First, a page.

“A horse! a horse! my kingdom for a horse!” said the lead character in Shakespeare's King Richard III. My how things have changed.

Today’s economy, coupled with the closing of all U.S. processing plants, has put many horse owners in a spot, says University of Nebraska–Lincoln horse specialist Kathy Anderson.        

The nationwide recession has contributed to a situation in which owners can’t feed or care for horses they could afford a year or even a few months ago, Anderson says. At the same time, the option of selling or moving these horses is shrinking because some of the places that would take an adopted or donated horse are getting flooded with horses.

Anderson lists several options for disposing of unaffordable or unwanted horses. 

“First,” Anderson said, “if you have a horse that doesn’t work for you any more, he might work for someone else. So maybe you can sell him, take him to a sale barn or sell him to a neighbor.”

A few rescue, retirement facilities might take a horse, Anderson says, but many of them are filling.  Therapeutic riding programs take donated horses, but many of those facilities are getting more horses than they can maintain, as well.

The last option is euthanizing the horse.

“We are seeing a slight increase of horses that are being put down just because the owner has no other option,” Anderson says. “It’s really important, when you get to that point, that you research what you’re going to do with the horse before you put him down. Sometimes trailering the horse to a facility might be a better option.”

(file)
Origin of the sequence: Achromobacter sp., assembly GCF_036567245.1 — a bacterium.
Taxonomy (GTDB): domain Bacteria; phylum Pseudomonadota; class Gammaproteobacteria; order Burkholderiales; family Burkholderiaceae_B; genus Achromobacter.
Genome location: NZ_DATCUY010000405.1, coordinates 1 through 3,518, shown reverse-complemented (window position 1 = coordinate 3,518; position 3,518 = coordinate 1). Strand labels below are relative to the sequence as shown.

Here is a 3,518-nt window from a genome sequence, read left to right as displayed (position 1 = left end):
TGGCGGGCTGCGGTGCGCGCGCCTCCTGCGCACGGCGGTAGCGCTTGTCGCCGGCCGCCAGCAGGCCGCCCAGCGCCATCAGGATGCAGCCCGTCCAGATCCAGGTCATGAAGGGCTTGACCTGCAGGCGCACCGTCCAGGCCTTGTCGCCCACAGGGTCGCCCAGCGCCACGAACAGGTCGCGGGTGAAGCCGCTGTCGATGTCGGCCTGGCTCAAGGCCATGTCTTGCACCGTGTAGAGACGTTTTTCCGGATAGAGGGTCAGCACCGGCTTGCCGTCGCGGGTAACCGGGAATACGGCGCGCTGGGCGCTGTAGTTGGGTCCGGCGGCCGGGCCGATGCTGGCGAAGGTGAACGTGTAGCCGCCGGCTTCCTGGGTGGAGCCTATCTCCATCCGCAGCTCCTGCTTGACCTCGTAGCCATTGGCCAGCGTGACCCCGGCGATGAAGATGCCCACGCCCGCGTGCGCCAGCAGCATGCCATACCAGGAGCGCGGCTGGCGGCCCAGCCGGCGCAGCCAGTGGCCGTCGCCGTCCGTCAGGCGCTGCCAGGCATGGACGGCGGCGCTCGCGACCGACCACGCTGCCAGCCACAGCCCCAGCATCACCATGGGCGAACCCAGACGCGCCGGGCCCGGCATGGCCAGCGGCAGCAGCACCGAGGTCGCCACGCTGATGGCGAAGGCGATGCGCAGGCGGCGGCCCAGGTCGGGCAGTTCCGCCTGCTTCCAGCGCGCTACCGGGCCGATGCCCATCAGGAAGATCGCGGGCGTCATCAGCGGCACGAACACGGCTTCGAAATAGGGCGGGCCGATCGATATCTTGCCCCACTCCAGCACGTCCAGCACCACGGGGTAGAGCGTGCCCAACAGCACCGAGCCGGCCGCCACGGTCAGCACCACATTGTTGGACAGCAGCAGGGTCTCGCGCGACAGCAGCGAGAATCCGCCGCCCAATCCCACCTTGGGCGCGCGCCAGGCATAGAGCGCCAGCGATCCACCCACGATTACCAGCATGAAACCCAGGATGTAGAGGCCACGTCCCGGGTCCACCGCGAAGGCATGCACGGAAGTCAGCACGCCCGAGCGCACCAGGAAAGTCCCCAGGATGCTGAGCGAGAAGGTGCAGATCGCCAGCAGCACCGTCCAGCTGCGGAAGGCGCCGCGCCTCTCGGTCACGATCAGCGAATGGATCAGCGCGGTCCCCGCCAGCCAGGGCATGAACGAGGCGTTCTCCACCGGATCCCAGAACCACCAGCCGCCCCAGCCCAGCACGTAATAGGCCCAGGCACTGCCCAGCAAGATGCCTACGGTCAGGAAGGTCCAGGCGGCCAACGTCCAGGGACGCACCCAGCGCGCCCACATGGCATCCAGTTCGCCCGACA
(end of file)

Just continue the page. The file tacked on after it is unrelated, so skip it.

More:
Veterinarians are the best resource for people who have to take that option. They are a good resource to help dispose of the large carcass resulting from euthanizing a horse. 

They have three methods for putting a horse down, Anderson says. The methods include chemical injection, gunshot and the use of a penetrating captive bolt that’s done in processing plants. 

In most states, when a vet puts the horse down, he’s responsible for making sure that the carcass is disposed of correctly. Sometimes when they use chemical injection, there are residues in the carcass that other animals could feed on, causing them to die. Possible methods of disposal include burying, burning, removal by a rendering or dead stock company, or even cremation. Occasionally a land fill might take them, and composting also is an option. 

The horse owner will incur costs in disposing of a horse. A veterinarian might charge between $100 and $200. A rendering plant might charge as little as $25 or as high as $175 or even $200. The other option is to bury them, but owners must check with local authorities about zoning restrictions. They need to be a certain distance from water sources. Then there’s the cost of digging the hole, depending on the equipment available to the owner.